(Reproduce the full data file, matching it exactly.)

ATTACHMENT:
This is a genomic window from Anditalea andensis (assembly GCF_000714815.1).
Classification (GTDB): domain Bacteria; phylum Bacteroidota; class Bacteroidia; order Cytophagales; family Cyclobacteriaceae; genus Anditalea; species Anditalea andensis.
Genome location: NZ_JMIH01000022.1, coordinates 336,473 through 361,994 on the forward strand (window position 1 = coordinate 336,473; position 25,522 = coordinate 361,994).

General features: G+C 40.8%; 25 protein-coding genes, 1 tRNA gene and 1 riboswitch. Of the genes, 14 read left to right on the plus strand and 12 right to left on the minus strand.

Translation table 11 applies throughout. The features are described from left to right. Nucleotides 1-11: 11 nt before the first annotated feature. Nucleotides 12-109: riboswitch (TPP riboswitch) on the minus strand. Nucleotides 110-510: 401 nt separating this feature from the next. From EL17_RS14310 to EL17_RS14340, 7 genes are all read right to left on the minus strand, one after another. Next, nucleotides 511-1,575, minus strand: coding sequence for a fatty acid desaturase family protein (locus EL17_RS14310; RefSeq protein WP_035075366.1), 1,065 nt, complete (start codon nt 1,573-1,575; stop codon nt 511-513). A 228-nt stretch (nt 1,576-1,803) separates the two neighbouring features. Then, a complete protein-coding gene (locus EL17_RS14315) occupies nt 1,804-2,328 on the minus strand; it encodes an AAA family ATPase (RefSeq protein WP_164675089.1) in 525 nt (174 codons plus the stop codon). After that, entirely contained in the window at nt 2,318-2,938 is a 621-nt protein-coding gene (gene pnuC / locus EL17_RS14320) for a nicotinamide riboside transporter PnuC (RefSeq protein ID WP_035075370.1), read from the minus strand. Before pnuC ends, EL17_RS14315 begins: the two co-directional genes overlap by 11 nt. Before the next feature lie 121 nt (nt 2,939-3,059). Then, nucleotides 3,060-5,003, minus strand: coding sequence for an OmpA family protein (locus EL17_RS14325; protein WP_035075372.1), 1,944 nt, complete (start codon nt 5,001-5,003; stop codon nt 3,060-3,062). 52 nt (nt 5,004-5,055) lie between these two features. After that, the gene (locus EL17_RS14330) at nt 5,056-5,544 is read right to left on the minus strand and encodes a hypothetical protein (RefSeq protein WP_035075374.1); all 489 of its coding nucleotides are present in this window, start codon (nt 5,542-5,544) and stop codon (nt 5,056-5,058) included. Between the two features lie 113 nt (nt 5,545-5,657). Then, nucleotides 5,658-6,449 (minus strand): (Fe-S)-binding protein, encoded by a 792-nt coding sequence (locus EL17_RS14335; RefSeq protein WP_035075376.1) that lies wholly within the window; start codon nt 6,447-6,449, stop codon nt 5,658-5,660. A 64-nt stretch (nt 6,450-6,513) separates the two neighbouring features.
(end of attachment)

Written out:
This is a genomic window from Anditalea andensis (assembly GCF_000714815.1).
Classification (GTDB): domain Bacteria; phylum Bacteroidota; class Bacteroidia; order Cytophagales; family Cyclobacteriaceae; genus Anditalea; species Anditalea andensis.
Genome location: NZ_JMIH01000022.1, coordinates 336,473 through 361,994 on the forward strand (window position 1 = coordinate 336,473; position 25,522 = coordinate 361,994).

General features: G+C 40.8%; 25 protein-coding genes, 1 tRNA gene and 1 riboswitch. Of the genes, 14 read left to right on the plus strand and 12 right to left on the minus strand.

Translation table 11 applies throughout. The features are described from left to right. Nucleotides 1-11: 11 nt before the first annotated feature. Nucleotides 12-109: riboswitch (TPP riboswitch) on the minus strand. Nucleotides 110-510: 401 nt separating this feature from the next. From EL17_RS14310 to EL17_RS14340, 7 genes are all read right to left on the minus strand, one after another. Next, nucleotides 511-1,575, minus strand: coding sequence for a fatty acid desaturase family protein (locus EL17_RS14310; RefSeq protein WP_035075366.1), 1,065 nt, complete (start codon nt 1,573-1,575; stop codon nt 511-513). A 228-nt stretch (nt 1,576-1,803) separates the two neighbouring features. Then, a complete protein-coding gene (locus EL17_RS14315) occupies nt 1,804-2,328 on the minus strand; it encodes an AAA family ATPase (RefSeq protein WP_164675089.1) in 525 nt (174 codons plus the stop codon). After that, entirely contained in the window at nt 2,318-2,938 is a 621-nt protein-coding gene (gene pnuC / locus EL17_RS14320) for a nicotinamide riboside transporter PnuC (RefSeq protein ID WP_035075370.1), read from the minus strand. Before pnuC ends, EL17_RS14315 begins: the two co-directional genes overlap by 11 nt. Before the next feature lie 121 nt (nt 2,939-3,059). Then, nucleotides 3,060-5,003, minus strand: coding sequence for an OmpA family protein (locus EL17_RS14325; protein WP_035075372.1), 1,944 nt, complete (start codon nt 5,001-5,003; stop codon nt 3,060-3,062). 52 nt (nt 5,004-5,055) lie between these two features. After that, the gene (locus EL17_RS14330) at nt 5,056-5,544 is read right to left on the minus strand and encodes a hypothetical protein (RefSeq protein WP_035075374.1); all 489 of its coding nucleotides are present in this window, start codon (nt 5,542-5,544) and stop codon (nt 5,056-5,058) included. Between the two features lie 113 nt (nt 5,545-5,657). Then, nucleotides 5,658-6,449 (minus strand): (Fe-S)-binding protein, encoded by a 792-nt coding sequence (locus EL17_RS14335; RefSeq protein WP_035075376.1) that lies wholly within the window; start codon nt 6,447-6,449, stop codon nt 5,658-5,660. A 64-nt stretch (nt 6,450-6,513) separates the two neighbouring features.